Creative agencies love feedback. No, really. And it’s not just about singing our praises. We mean all client feedback. We wouldn’t be doing our jobs if we didn’t constantly seek out and geek out on new insights and new challenges. In a previous blog, we gave tips on delivering creative feedback, but now we want to dig into the three types of feedback we crave. We’re ready for it.

#1: The good
You’re thrilled with what your agency created. They presented three creative directions, and you unanimously selected a winner. Fantastic news! Feel free to take a minute to high-five each other—because you and your agency both deserve the credit. It was your creative brief and strategic POV that gave the creative team what they needed to succeed. 

You could just say “Approved!” and move on. But your agency really would love to hear why you chose that direction. 

  • On a spectrum of mild to wild, did you select it because it was the safest creative direction in the bunch and your stakeholders were all able to agree? Or did you all fall in love with the one that pushed the brand the most?
  • Was it a close race with one of the other directions? If so, what were the winning factors?
  • Were there elements in the others that you may want to try in the future? 
  • And were there any elements that you hope never to see again?

#2: The bad
At best, you’re getting a meh vibe. At worst, you absolutely hate it. That’s never fun to hear, but your agency wants to make it right. It’s essential to schedule a live conversation so you can discover better creative solutions together.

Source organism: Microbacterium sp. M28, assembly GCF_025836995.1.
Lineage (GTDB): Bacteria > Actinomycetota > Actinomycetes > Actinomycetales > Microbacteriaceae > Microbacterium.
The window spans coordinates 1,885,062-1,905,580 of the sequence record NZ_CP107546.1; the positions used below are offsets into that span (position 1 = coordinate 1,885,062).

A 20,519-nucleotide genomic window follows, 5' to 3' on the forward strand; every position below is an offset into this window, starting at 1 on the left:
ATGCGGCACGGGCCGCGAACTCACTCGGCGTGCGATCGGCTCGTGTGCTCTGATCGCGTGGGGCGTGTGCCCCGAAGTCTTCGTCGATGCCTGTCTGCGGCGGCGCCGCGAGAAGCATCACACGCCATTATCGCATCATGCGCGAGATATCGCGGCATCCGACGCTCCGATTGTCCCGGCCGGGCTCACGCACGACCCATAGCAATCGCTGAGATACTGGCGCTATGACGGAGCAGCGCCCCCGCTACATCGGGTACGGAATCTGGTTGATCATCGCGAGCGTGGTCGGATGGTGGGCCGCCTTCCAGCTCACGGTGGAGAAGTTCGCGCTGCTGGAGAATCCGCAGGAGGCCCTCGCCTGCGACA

• On that same mild-to-wild spectrum, did it underwhelm you with its creativity, or did it push it too far?
  • Did it align with the creative brief? Was there a misunderstanding of the assignment? Was it strategically off? Were any elements from the brief missing? Or did any elements from the creative brief change between kickoff and your Round 1 presentation? 
  • Did it break any technical requirements or was there a misunderstanding of the product or intent of the message?
  • Assuming it didn’t veer too far off the creative brief, are there any creative mandatories that should be considered for the next round? Sometimes you don’t know exactly what you want until you see it—so think of this as the learning curve for your agency.

#3: The ugly
Some of you like it. Some of you don’t. Maybe you could combine them? It’s a mixed bag, and you’re not sure where to go from here because you’re not all in agreement. Rather than simply asking your agency to “Frankenstein” the parts you like into a single concept (which may or may not actually be possible), it’s better to have a conversation. 

  • What parts appealed to you and why? Think about all the elements—from tone and messaging to form factor and design.
  • Of the elements that you liked, which do you feel work best with the goals of the creative brief?
  • Did the parts that you didn’t like fall short of the creative brief? Would they work if they were combined with other elements?
  • Are you all having similar reactions to creative directions that are too safe or too extreme? It’s good if you can settle on one end of the spectrum for your agency to explore.

Just like in any good relationship, communication is key. Your agency is there to be a good creative partner—which means putting in the time to ask questions, listen, and occasionally push you out of your comfort zone to try something new (and vice versa). And who knows? Maybe Frankenstein isn’t so ugly after all. 


Courtney Carr is CWD’s Associate Creative Director, Copy